Sweaty Palms MotelSweatyPalmsMotel.com: sleazy, cheap and indiscreet. Since 2004, your 1-stop
destination for the juiciest rumors, half-truths and outright lies in Cactus Country.
Hot Enough For Ya? If this is your first visit to the Coachella (ko
For example, when a weatherman reports that today's high was a hundred and sixty-two degrees, you'd normally expect him to add something like: "Holy crap, what a scorcher!"
Instead, he moves smoothly along—without skipping a beat—to the 5
Too much is never enough. This blog is hereby commandeered as a clearinghouse for gossip at the Palm Springs International Festival of Short Films (Aug. 31-Sept. 6).
I feel a certain sympathy for the underdog filmmakers groveling around town these days: ABC-TV's Max Headroom needed a lot of convincing (okay, butt-kissing) to purchase my first student short, widely hailed as "the most uncommercial piece of ____ in Michigan State's history."
The Desert Sun has a nice PSIFSF overview, but we also need a view from the dugout, so eMail your steamiest tidbits to:
HotTip [at] Gmail.com (swap @ for anti-spam [at]).
Volunteers. It seemed like a good idea at the time: we'd be getting a chance to peek behind the scenes of an Oscar®-qualifying film festival. First, a group of us stuffed coupons and key chains into gift bags. Piece o' cake.
Next, Anikó and I were dispatched to move some wine: 22 boxes, each weighing 45 pounds and containing a dozen bottles, had to be wrestled out of a wine shop's tiny back room, past display racks of extremely breakable merchandise, down a curving esplanade and across a blistering plaza. According to the thermometer on a nearby bank, it was 111°F.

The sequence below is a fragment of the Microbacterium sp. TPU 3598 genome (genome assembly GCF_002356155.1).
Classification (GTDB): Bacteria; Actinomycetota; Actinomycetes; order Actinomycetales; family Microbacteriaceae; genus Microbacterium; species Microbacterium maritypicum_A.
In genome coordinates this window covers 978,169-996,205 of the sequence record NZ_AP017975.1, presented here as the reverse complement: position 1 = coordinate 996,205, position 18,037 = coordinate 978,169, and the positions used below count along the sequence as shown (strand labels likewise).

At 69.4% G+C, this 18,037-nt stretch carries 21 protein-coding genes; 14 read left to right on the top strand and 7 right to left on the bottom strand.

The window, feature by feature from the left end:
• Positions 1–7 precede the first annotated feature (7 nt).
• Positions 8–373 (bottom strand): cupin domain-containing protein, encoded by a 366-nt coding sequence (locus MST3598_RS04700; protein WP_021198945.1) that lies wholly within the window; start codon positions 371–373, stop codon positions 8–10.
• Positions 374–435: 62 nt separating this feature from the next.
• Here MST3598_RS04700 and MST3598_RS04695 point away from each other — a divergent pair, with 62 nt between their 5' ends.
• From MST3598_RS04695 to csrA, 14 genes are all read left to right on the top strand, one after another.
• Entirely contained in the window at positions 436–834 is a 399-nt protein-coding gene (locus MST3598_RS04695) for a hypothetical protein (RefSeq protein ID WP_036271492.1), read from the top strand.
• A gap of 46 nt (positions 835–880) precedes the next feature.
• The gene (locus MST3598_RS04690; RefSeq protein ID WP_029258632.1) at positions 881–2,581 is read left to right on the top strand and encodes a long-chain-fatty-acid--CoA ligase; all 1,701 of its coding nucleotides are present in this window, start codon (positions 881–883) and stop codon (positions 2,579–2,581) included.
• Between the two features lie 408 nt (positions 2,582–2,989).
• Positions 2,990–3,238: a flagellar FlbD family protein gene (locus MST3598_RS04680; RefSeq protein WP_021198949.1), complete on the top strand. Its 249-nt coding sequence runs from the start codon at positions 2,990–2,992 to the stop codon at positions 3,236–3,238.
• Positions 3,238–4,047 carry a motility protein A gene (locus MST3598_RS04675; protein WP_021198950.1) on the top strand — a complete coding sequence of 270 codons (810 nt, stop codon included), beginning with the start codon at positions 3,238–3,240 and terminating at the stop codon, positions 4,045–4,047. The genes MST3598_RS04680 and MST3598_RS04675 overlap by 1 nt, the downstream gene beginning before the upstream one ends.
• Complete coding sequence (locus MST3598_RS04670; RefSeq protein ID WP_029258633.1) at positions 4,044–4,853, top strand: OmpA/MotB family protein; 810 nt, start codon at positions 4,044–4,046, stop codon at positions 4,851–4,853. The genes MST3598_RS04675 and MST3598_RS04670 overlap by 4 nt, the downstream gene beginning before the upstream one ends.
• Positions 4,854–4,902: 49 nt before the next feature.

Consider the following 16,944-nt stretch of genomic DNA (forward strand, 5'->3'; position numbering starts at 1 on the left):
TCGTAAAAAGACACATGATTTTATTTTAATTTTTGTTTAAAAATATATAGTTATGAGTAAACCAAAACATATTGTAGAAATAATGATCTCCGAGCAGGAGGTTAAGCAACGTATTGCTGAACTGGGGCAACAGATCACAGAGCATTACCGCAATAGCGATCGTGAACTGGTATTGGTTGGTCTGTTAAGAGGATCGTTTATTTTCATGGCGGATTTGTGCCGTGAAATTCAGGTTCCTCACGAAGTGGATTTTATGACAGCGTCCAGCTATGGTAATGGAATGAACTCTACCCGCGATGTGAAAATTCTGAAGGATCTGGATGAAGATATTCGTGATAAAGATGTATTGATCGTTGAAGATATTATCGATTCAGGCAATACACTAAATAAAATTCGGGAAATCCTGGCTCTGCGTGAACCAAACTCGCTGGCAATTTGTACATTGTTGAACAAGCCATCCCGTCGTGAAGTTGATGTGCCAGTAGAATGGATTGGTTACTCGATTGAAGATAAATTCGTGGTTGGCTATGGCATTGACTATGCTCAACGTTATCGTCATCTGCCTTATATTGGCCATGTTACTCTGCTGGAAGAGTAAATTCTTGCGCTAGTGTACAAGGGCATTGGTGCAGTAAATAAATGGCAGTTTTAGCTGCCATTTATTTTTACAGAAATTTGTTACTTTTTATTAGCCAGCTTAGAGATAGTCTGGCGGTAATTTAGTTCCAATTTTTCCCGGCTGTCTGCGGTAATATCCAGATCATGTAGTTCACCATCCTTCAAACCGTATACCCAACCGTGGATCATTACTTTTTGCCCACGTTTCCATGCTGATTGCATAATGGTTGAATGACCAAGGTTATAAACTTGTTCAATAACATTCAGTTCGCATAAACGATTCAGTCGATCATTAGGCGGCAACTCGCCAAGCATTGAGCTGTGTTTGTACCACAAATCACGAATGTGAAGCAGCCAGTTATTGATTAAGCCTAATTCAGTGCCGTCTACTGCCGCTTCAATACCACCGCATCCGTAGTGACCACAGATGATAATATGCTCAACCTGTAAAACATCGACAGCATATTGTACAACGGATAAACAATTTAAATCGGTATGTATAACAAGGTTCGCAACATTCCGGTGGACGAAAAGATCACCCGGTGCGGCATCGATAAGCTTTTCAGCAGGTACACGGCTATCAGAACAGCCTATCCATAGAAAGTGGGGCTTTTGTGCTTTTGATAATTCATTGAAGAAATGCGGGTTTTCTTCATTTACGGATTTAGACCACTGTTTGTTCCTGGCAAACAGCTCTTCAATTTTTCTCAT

Then we lifted each box into the back of our SUV. At the other end, the process was reversed. It added up to nearly a ton of wine: ½
A guy goes into a bar, orders a drink, and begins complaining to the bartender: "This circus gig is a nightmare. Every day, I shovel elephant turds... piles and piles of pachyderm poop. What a terrible way to make a living."
The bartender replies: "If you hate the job so much, why don't you quit?"
The guy is shocked: "What? And leave Showbiz?!"
Have you designed an entry for Palm Desert's upcoming Golf Cart Parade?
Better hurry. November 7 will be here before you know it.
[For some reason, this event flashed me back to the first time I ever glimpsed those windmills out on the Sonny Bono Memorial Freeway: I strongly suspected they were part of a weird Brobdingnagian miniature golf course. Did anyone else feel that way, or was it just me?]
On a dark desert highway / cool wind in my hair / warm smell of colitas / rising up through the air.
[This month's top desert music: America's A Horse With No Name, U2's The Joshua Tree (including Where The Streets Have No Name) and Ray Stevens' delightfully un-P.C. Ahab, The Arab ("...he saw Fatima laying on a Zebra skin rug / Wearing rings on her fingers and bells on her toes / And a bone in her nose ho, ho...").]
Sziasztok (in February, The Edward Society was the first to unveil my Heat-Gene Theory):
"Sziasztok" is one of the few words I know in Magyar. When my wife's twentysomething children visited us from Budapest last summer, they often used this group greeting, roughly equivalent to "Howdy, y'all!"